Phil Stone has been a union organizer for 15 years. He recently targeted a firm in the garment industry. Up to this point he has had informal discussions with a few of the company’s four hundred employees so that he can get a better feel for the chances of succeeding in the organizing drive. Phil is aware that he does not face a ‘slam dunk’ in this situation and his prediction is that the certification vote could be very close. He is aware that launching a full organizing campaign is an expensive proposition for the union, in time as well as resources, and his personal reputation as a successful organizer is at stake.
That being said, the union needs additional members as their overall membership has decreased in recent years. The decrease in membership has meant a decrease in union dues and a resultant loss of manpower and resources in the union offices. All of the full time personnel in the union are spread very thin so, if the union proceeds with the organization drive, they have to be successful. The vast majority of the employees in the company are women who have been in Canada for less than five years.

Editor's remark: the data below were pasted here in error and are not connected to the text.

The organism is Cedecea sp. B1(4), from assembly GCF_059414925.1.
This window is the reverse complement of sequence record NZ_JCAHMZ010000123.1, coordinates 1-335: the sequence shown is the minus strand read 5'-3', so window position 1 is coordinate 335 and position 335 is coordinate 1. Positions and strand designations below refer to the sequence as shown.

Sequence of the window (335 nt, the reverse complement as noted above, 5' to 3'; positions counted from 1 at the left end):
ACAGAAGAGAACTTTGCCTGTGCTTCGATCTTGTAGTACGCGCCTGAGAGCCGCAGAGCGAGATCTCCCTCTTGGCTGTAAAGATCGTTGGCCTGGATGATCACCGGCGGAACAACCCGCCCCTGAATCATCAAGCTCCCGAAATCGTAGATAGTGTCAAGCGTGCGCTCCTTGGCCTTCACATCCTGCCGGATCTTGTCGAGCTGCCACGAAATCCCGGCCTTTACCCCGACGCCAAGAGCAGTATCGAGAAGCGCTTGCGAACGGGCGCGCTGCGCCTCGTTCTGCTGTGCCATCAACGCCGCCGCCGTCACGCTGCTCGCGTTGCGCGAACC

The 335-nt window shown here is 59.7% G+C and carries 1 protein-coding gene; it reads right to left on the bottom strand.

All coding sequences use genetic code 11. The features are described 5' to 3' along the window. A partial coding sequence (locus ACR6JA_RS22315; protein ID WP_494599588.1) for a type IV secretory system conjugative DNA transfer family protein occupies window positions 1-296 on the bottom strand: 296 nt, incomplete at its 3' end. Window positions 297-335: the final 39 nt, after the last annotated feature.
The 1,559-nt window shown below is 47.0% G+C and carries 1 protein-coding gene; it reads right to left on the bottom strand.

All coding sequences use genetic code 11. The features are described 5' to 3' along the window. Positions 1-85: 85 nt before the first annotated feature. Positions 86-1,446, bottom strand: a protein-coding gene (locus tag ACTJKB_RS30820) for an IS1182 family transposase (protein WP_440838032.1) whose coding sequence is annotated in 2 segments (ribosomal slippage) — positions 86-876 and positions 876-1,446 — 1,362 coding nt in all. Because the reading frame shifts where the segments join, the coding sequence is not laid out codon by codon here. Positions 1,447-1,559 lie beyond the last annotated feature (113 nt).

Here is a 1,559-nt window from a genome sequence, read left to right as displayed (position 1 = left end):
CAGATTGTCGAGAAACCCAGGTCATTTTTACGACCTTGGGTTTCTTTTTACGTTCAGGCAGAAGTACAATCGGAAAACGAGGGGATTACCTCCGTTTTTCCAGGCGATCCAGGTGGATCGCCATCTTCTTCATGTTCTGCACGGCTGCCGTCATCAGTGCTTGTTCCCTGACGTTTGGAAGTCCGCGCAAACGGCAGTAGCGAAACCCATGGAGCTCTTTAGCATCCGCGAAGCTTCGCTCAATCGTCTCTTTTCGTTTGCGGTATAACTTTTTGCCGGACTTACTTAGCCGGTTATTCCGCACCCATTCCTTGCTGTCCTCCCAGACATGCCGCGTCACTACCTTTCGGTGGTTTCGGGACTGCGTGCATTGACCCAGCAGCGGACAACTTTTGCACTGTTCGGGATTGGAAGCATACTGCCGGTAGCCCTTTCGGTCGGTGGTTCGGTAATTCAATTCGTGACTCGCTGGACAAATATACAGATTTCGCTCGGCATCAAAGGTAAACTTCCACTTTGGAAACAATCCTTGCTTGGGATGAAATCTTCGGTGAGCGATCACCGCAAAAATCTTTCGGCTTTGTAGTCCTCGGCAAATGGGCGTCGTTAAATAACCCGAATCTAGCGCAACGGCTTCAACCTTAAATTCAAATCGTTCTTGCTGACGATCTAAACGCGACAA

Case Scenario Written by Charles Purchase, Seneca College
1.What major events in Canada’s labour relations history got Phil to the point in which he could lawfully organize a union, have it certified, and negotiate a collective agreement with the company? (10 marks)
2.What strategies can Phil use to increase his chances of success in organizing a union within this company? (10 marks)
3.What barriers will Phil face in his attempt to attract these workers to the union, and what arguments will he use to try to convince them to join? (10 marks)
4.What specific arguments would the company want to try to use to convince employees not to join? (10 marks)